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The news site of Santa Barbara City College.

The Channels

The news site of Santa Barbara City College.

The Channels

Marine diving program stimulates career paths in mechanics and more

Alina Synder adjusts Gabe Langer’s scuba mask in preparation for his dive on Oct. 7 at City College in Santa Barbara, Calif. On the scene, Synder assisted Langer with all of his chords and gear before his dive.

The Marine Diving Technology Department offers hands-on opportunities for City College students who are interested in the science field. 

Located under the bridge connecting City College’s east and west campuses sits an industrial workshop known as the Marine Diving Technologies Department. This is the home to the nation’s most accredited and oldest Marine Diving Program. 

City College’s Marine Diving Technologies Program is “recognized worldwide for its vocational excellence,” according to the City College website. It is also the only community college degree program in the nation that is accredited by the International Diving Schools Association (IDSA).

“Santa Barbara was the mecca for commercial diving,” said Dallas Fowlie, adjunct professor in the marine diving technologies program. “This is where it all began; I think there’s a lot of history in these walls especially.” 

In order for a student to be a part of the program, they must pass the required swim test. 

City College’s Marine Diving Building consists of high-caliber machinery seen in the professional world for students to get training, such as Decompression Chambers, Saturation systems, two diving tanks, a welding tank, and a welding shop.

City College is the only school in the country that has this specific saturation system. 

 “When I did the program last year, we got to get in and stimulated what it’s like to do this for real,”  explains Alina Snyder, student worker and lab technician.

A saturation system operates on a dive support vessel: while in operation, people live in these for upwards of twenty days, under constant pressure, and do not get out. Here, students get the chance to do a five-day run.

“The Program isn’t on a transfer route,” Fowlie said. “People do this more because they want to get straight to work.”

The program does include two options for completion. Two paths are available: the certificate of completion and the associate degree. The certificate of completion involves the program held on-site. The associate degree has additional requirements, having to fulfill degree requirements which include having to take classes such as those to become an EMT,  computer aided design, marine biology and oceanography.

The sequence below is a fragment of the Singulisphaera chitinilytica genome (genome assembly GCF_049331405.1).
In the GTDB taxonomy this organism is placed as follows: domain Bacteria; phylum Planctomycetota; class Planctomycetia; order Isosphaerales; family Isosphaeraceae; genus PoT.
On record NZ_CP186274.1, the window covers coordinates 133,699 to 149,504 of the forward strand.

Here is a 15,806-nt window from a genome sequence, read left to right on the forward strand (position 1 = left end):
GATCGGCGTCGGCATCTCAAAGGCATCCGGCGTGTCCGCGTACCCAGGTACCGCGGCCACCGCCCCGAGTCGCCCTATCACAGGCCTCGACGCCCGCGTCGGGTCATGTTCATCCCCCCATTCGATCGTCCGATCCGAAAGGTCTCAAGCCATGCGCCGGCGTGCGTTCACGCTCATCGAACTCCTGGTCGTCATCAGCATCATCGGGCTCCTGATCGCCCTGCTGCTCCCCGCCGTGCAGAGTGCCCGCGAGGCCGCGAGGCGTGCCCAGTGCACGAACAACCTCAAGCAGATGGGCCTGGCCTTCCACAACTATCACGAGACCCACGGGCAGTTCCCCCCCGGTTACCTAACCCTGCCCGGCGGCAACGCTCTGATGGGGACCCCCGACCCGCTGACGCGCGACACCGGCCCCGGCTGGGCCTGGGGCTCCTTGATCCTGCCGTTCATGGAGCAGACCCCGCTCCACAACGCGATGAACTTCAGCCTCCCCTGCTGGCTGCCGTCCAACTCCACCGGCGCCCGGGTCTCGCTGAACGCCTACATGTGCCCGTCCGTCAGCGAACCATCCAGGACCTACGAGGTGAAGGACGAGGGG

The program runs on a quarterly system. Every eight weeks, students rotate classes.

The first eight weeks are theory-based, giving students knowledge on equipment and first aid. The second eight weeks are when they suit up and enter the tanks. This is where students run through a series of underwater drills, blindfolded, while managing and working in the depths to simulate the low visibility of deep sea work. During their second semester, the students dive off the pier.

“It teaches a lot of hands-on mechanical stuff, which is why our program is beneficial,” Fowlie said. “Many of our guys go into other trades: plumbers, welders, scientific divers, all tradesmen, and pretty much anyone with a construction background.”

City College also offers courses in which students do not have to go into the water that are open to anyone.

Looking forward to the future, the department has its sights set on clean energy work. They hope to train students to contribute to the clean green economy. Recently, faculty of the department have been meeting with the Ventura County Workforce and discussing how they can begin to place City College divers in clean green economy projects. These include lots of upkeep and maintenance work, such as windmill farms and many other fields that are all shifting to clean energy. 

“It’s advertised as diving, but you can use it for other trades.” Fowlie said.

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